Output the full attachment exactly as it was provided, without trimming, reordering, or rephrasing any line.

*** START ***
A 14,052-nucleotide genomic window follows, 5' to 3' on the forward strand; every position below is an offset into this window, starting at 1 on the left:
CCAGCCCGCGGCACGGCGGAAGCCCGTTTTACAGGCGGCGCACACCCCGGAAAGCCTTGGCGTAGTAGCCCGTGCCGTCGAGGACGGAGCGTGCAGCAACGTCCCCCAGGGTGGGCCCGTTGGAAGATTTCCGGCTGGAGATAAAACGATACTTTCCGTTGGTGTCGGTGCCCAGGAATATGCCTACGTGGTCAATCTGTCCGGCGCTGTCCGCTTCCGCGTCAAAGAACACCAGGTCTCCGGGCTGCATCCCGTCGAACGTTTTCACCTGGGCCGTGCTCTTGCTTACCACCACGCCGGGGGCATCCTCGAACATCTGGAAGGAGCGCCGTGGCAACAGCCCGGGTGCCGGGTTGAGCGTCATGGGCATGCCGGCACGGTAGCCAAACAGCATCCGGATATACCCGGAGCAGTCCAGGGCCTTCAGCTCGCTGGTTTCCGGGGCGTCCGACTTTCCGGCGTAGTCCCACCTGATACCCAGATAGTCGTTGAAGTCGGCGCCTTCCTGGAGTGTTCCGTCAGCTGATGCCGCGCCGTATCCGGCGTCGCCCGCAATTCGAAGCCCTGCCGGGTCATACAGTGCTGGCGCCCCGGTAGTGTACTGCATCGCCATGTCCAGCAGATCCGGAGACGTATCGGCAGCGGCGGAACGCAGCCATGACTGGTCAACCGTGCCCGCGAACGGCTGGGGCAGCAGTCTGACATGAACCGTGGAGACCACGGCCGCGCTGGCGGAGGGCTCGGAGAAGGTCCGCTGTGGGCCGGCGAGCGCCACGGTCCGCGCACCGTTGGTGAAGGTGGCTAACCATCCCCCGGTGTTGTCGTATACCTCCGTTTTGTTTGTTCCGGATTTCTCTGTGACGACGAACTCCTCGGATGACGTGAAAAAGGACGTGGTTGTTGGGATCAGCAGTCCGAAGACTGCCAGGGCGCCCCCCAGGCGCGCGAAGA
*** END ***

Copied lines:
A 14,052-nucleotide genomic window follows, 5' to 3' on the forward strand; every position below is an offset into this window, starting at 1 on the left:
CCAGCCCGCGGCACGGCGGAAGCCCGTTTTACAGGCGGCGCACACCCCGGAAAGCCTTGGCGTAGTAGCCCGTGCCGTCGAGGACGGAGCGTGCAGCAACGTCCCCCAGGGTGGGCCCGTTGGAAGATTTCCGGCTGGAGATAAAACGATACTTTCCGTTGGTGTCGGTGCCCAGGAATATGCCTACGTGGTCAATCTGTCCGGCGCTGTCCGCTTCCGCGTCAAAGAACACCAGGTCTCCGGGCTGCATCCCGTCGAACGTTTTCACCTGGGCCGTGCTCTTGCTTACCACCACGCCGGGGGCATCCTCGAACATCTGGAAGGAGCGCCGTGGCAACAGCCCGGGTGCCGGGTTGAGCGTCATGGGCATGCCGGCACGGTAGCCAAACAGCATCCGGATATACCCGGAGCAGTCCAGGGCCTTCAGCTCGCTGGTTTCCGGGGCGTCCGACTTTCCGGCGTAGTCCCACCTGATACCCAGATAGTCGTTGAAGTCGGCGCCTTCCTGGAGTGTTCCGTCAGCTGATGCCGCGCCGTATCCGGCGTCGCCCGCAATTCGAAGCCCTGCCGGGTCATACAGTGCTGGCGCCCCGGTAGTGTACTGCATCGCCATGTCCAGCAGATCCGGAGACGTATCGGCAGCGGCGGAACGCAGCCATGACTGGTCAACCGTGCCCGCGAACGGCTGGGGCAGCAGTCTGACATGAACCGTGGAGACCACGGCCGCGCTGGCGGAGGGCTCGGAGAAGGTCCGCTGTGGGCCGGCGAGCGCCACGGTCCGCGCACCGTTGGTGAAGGTGGCTAACCATCCCCCGGTGTTGTCGTATACCTCCGTTTTGTTTGTTCCGGATTTCTCTGTGACGACGAACTCCTCGGATGACGTGAAAAAGGACGTGGTTGTTGGGATCAGCAGTCCGAAGACTGCCAGGGCGCCCCCCAGGCGCGCGAAGA